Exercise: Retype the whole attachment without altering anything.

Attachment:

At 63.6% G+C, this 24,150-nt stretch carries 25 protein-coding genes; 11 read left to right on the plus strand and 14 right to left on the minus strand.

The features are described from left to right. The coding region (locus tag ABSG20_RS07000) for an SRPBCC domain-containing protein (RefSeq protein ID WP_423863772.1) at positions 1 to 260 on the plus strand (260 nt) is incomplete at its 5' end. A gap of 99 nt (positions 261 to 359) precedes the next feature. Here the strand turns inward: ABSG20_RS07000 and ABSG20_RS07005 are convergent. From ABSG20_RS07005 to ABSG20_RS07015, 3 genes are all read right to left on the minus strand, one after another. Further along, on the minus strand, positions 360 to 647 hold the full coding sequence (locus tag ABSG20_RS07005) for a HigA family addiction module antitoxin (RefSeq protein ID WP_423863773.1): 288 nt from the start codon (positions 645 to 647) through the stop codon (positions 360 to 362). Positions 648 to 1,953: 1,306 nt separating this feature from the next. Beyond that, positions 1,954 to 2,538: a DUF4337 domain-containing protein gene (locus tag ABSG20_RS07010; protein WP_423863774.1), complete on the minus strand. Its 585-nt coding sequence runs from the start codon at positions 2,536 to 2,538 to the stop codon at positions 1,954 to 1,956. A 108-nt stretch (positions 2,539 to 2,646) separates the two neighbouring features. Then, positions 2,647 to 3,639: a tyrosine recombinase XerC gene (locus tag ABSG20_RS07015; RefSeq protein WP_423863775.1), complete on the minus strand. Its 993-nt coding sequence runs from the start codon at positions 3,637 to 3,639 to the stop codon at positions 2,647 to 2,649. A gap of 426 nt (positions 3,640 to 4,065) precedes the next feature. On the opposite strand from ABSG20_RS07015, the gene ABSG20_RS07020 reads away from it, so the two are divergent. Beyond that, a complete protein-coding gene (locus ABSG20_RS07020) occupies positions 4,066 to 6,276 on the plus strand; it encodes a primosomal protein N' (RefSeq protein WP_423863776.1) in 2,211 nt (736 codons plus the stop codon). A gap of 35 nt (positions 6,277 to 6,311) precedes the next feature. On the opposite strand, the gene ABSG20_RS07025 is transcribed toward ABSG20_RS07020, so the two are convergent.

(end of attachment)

At 63.6% G+C, this 24,150-nt stretch carries 25 protein-coding genes; 11 read left to right on the plus strand and 14 right to left on the minus strand.

The features are described from left to right. The coding region (locus tag ABSG20_RS07000) for an SRPBCC domain-containing protein (RefSeq protein ID WP_423863772.1) at positions 1 to 260 on the plus strand (260 nt) is incomplete at its 5' end. A gap of 99 nt (positions 261 to 359) precedes the next feature. Here the strand turns inward: ABSG20_RS07000 and ABSG20_RS07005 are convergent. From ABSG20_RS07005 to ABSG20_RS07015, 3 genes are all read right to left on the minus strand, one after another. Further along, on the minus strand, positions 360 to 647 hold the full coding sequence (locus tag ABSG20_RS07005) for a HigA family addiction module antitoxin (RefSeq protein ID WP_423863773.1): 288 nt from the start codon (positions 645 to 647) through the stop codon (positions 360 to 362). Positions 648 to 1,953: 1,306 nt separating this feature from the next. Beyond that, positions 1,954 to 2,538: a DUF4337 domain-containing protein gene (locus tag ABSG20_RS07010; protein WP_423863774.1), complete on the minus strand. Its 585-nt coding sequence runs from the start codon at positions 2,536 to 2,538 to the stop codon at positions 1,954 to 1,956. A 108-nt stretch (positions 2,539 to 2,646) separates the two neighbouring features. Then, positions 2,647 to 3,639: a tyrosine recombinase XerC gene (locus tag ABSG20_RS07015; RefSeq protein WP_423863775.1), complete on the minus strand. Its 993-nt coding sequence runs from the start codon at positions 3,637 to 3,639 to the stop codon at positions 2,647 to 2,649. A gap of 426 nt (positions 3,640 to 4,065) precedes the next feature. On the opposite strand from ABSG20_RS07015, the gene ABSG20_RS07020 reads away from it, so the two are divergent. Beyond that, a complete protein-coding gene (locus ABSG20_RS07020) occupies positions 4,066 to 6,276 on the plus strand; it encodes a primosomal protein N' (RefSeq protein WP_423863776.1) in 2,211 nt (736 codons plus the stop codon). A gap of 35 nt (positions 6,277 to 6,311) precedes the next feature. On the opposite strand, the gene ABSG20_RS07025 is transcribed toward ABSG20_RS07020, so the two are convergent.